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Last Updated: Tuesday, 24 January 2006, 17:46 GMT
Bush to visit Pakistan and India
Shaukat Aziz and George Bush
The two men refused to answer press questions
US President George Bush has announced that he will make his first official visit to Pakistan and India in March.

He was speaking after talks in Washington with Pakistani Prime Minister Shaukat Aziz amid tensions over a US missile strike in Pakistan.

Mr Bush refused to talk to the press about the attack near the Afghan border which killed at least 18 people.

Mr Aziz had publicly condemned the strike before beginning his diplomatic trip to Washington.

But the BBC's Jonathan Beale in Washington says the two men presented a united front to the press.

'Vital' relationship

"I'm really looking forward to going to your country," Mr Bush said when he and Mr Aziz faced journalists after their talks in the White House.

And he stressed the "vital" importance of the US-Pakistan relationship.

"I want to thank the prime minister and thank [President Musharraf] for working closely with us on a variety of issues.

"We're working closely to defeat the terrorists that would like to harm America and harm Pakistan."

Mr Aziz thanked Mr Bush for US assistance to Pakistan after October's devastating Himalayan earthquake.

The stability of the region demands a... constructive long-term relationship between our two countries
Shaukat Aziz

But the two men would not answer questions from journalists.

On Monday US Defence Secretary Donald Rumsfeld refused to disclose how his talks with Mr Aziz went.

The 13 January missile strike led to big anti-US protests in Pakistan.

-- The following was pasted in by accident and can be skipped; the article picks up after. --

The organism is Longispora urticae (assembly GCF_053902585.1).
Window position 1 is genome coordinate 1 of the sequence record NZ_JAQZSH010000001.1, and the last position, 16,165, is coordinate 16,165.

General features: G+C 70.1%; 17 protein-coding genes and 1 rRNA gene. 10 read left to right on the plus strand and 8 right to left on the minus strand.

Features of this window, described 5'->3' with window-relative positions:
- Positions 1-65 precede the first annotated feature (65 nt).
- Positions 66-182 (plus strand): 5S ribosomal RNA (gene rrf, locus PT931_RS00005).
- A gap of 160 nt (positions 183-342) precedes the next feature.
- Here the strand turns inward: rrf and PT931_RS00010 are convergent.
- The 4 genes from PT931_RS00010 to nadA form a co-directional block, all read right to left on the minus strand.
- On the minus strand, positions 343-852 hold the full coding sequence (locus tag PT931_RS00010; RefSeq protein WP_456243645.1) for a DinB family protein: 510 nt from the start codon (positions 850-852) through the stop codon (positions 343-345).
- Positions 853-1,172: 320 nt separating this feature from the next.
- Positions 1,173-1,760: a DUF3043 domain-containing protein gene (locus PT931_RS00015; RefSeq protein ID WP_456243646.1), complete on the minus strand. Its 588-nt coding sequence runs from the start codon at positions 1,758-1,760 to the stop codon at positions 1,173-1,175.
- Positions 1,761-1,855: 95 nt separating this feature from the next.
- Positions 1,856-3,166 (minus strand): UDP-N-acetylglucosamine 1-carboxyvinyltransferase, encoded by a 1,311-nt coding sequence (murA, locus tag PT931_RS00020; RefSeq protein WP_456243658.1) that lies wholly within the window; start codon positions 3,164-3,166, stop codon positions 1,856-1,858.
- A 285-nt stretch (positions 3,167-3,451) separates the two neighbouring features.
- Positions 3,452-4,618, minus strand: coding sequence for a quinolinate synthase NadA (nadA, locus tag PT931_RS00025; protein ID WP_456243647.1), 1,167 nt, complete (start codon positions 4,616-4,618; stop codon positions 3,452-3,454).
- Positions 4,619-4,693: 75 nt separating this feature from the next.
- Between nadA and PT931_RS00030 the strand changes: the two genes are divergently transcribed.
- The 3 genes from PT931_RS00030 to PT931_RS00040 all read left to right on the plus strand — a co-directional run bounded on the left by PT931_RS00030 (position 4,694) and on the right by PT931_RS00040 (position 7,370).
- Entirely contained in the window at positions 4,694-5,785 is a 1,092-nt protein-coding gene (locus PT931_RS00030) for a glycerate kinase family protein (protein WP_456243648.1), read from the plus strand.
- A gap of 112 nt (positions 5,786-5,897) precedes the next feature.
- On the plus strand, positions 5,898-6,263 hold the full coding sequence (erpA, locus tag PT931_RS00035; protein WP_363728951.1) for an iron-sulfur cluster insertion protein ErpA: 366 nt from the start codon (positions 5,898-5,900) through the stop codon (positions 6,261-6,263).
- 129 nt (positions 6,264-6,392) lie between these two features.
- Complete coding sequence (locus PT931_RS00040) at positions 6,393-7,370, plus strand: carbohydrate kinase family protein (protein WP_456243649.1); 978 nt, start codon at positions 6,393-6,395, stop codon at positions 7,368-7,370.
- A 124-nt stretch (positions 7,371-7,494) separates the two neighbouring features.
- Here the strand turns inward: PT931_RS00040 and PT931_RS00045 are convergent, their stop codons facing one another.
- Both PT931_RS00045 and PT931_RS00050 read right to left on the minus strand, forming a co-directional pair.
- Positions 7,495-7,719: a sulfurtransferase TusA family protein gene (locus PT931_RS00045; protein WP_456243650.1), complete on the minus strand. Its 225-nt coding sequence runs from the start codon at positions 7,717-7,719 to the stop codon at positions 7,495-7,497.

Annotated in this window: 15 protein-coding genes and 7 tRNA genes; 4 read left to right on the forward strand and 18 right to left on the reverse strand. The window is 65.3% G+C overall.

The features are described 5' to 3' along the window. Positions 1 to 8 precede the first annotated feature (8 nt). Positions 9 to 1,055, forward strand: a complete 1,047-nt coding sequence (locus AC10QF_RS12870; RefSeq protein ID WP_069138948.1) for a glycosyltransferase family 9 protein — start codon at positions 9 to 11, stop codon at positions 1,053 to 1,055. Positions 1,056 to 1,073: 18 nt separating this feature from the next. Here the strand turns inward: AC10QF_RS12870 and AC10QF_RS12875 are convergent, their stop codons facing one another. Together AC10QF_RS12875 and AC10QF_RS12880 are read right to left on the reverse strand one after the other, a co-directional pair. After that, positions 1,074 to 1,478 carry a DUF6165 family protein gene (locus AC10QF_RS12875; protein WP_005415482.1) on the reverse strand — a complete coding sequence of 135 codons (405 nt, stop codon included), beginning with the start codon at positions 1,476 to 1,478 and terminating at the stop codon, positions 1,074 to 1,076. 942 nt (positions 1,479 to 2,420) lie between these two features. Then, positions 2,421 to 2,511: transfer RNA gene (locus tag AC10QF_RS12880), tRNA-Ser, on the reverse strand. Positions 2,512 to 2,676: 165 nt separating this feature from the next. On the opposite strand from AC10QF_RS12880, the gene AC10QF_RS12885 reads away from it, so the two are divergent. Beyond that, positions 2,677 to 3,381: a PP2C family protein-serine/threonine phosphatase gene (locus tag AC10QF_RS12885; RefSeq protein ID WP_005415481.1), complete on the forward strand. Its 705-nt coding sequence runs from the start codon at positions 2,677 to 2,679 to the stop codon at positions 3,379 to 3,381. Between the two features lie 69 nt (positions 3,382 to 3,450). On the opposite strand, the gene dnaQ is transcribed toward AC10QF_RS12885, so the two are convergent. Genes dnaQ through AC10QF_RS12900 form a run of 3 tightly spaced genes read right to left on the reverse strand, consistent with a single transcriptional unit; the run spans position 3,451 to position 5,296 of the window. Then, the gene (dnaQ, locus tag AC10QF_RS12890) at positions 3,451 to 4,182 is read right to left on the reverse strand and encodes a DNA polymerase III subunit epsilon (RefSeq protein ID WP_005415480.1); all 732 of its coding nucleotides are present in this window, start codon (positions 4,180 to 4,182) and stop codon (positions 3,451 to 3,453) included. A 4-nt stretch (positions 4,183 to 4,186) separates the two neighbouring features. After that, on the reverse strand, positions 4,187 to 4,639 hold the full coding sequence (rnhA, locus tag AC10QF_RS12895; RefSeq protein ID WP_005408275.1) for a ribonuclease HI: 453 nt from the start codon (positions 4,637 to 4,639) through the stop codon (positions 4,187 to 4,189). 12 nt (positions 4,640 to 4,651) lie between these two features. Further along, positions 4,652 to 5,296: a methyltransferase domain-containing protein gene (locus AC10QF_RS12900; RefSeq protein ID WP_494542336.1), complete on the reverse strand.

Mr Aziz has been playing down problems with the US since arriving there.

"The Pakistan of today and tomorrow is not the Pakistan of yesterday," he said in a speech at the Heritage Foundation, a conservative think tank, on Monday.

"[We are] a strong and vibrant nation... committed to a democratic, moderate, tolerant and progressive Islamic polity.

"The stability of the region demands a... constructive long-term relationship between our two countries."


Pakistan has condemned the attack, but US officials have refused to comment on the missile strike on the village of Damadola, in the tribal area of Bajaur.

Protesters in Peshawar on 20 January
There have been widespread protests against the US strike

On Monday, Pakistan prevented opposition leaders from visiting the area to carry out a protest there.

There have been a series of demonstrations against the attack which initial media reports said was meant to be targeting al-Qaeda's deputy leader Ayman al-Zawahiri.

Zawahiri is not thought to have been present, but Pakistan says a number of foreign militants died. Unconfirmed reports say three top al-Qaeda figures were killed.

The US has 20,000 troops in Afghanistan but they are not allowed to operate in Pakistan.

Pakistan has about 70,000 troops in the border region hunting al-Qaeda and Taleban remnants.

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